Weekly Clean Energy Roundup: October 13, 2010

  • DOE Loan Guarantee Supports World’s Largest Wind Project
  • DOI Signs First U.S. Offshore Wind Lease
  • DOI Approves First Solar Tower Project on Public Lands
  • U.S. Energy Consumption Up 2.7% for First Half of 2010
  • DOE Awards Third Grant for U.S.-China Clean Energy Research Center
  • Federal Energy and Water Management Award Winners

    DOE Loan Guarantee Supports World’s Largest Wind Project

    On October 8, the Dept of Energy (DOE) announced a conditional commitment for a partial guarantee of a $1.3 billion loan for the world’s largest wind farm, the 845 MW Caithness Energy’s Shepherds Flat project in eastern Oregon.

    Sponsored by Caithness and General Electric (GE) Energy Financial Services, the project consists of 338 GE 2.5xl turbines, which are being deployed for the first time in North America. Southern California Edison is buying all the electricity through 20-year fixed-price power purchase agreement (PPA).

    According to Caithness, the project will directly create 400 construction jobs, followed by 35 permanent wind jobs on site, while avoiding emissions equivalent to 212,000 passenger vehicles, or 1.2 million tons of carbon dioxide a year.

    The Shepherds Flat project is the largest project to date to receive a conditional commitment for a loan guarantee under the Financial Institution Partnership Program (FIPP), a DOE program supported by the Recovery Act. Under FIPP financing, DOE guarantees up to 80% of a loan for a renewable energy project by qualified financial institutions. See the DOE press release and the DOE Loan Guarantee Program Web site.

    Interior Dept Signs First U.S. Offshore Wind Lease

    The U.S. Department of Interior (DOI) and Cape Wind Associates signed the nation’s first lease for commercial wind development on the Outer Continental Shelf on October 6.

    The leased area covers 25 square miles on Horseshoe Shoals in Nantucket Sound, off the coast of Massachusetts. Cape Wind plans to erect 130 wind turbines in the leased area to generate up to 468 MW of electricity, with an average anticipated output of 182 MW. The 28-year lease will cost the company $88,278 in annual rent prior to production, and a 2%-7% operating fee during production.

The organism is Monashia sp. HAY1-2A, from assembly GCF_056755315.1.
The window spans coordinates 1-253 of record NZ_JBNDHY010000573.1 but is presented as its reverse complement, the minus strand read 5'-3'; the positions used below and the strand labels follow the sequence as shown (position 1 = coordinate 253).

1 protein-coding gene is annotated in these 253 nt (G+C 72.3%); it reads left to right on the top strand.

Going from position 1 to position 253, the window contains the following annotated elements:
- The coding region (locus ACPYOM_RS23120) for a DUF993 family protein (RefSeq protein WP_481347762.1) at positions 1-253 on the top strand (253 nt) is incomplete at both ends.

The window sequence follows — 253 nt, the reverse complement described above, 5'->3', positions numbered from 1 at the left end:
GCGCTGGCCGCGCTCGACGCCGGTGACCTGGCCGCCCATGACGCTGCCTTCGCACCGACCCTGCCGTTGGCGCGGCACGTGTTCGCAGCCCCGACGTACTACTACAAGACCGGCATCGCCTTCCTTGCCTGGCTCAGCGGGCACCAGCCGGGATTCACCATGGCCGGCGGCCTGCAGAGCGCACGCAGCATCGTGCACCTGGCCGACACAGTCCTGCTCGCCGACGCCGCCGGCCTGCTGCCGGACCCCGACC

The Cape Wind project is the first wind farm on the Outer Continental Shelf, and could generate enough power to meet 75% of the electricity demand for Cape Cod, Martha’s Vineyard, and Nantucket Island combined. See the DOI press release and the Cape Wind page on the Web site of DOI’s Bureau of Ocean Energy Management, Regulation and Enforcement (BOEM).

    DOE’s National Renewable Energy Lab (NREL) released a report that analyzes the key factors impacting the deployment of offshore wind power in the U.S.

    The report, "Large-Scale Offshore Wind Power in the United States: Assessment of Opportunities and Barriers," analyzes the technology challenges, economics, permitting procedures, and potential risks and benefits of offshore wind power deployment in U.S. waters.

    NREL finds that harnessing even a fraction of the potential offshore wind resource could create thousands of jobs and help revitalize the U.S. manufacturing sector, reduce greenhouse gas emissions, diversify U.S. energy supplies, and provide cost-competitive electricity to key coastal regions.

    To help address the challenges they identify, DOE and DOI launched several interagency efforts that focus on siting and permitting, standards and technical collaboration, resource assessment and design conditions, and environmental monitoring and mitigation. See the DOE press release, the report’s executive summary and the full report , and the interagency initiatives . And for more information on DOE’s efforts, see the Offshore Wind Technology page on DOE’s Wind and Water Power Program Web site.

  • Another recent NREL report, "Assessment of Offshore Wind Energy Resources in the United States," concluded there’s 4,150 GW of potential offshore wind capacity in the U.S. The estimate doesn’t exclude areas that could be excluded from energy development on the basis of environmental, human use, or technical considerations. According to DOE’s Energy Information Administration, in 2008 the nation’s total electric generating capacity from all sources was 1,010 GW. See the NREL press release and the report .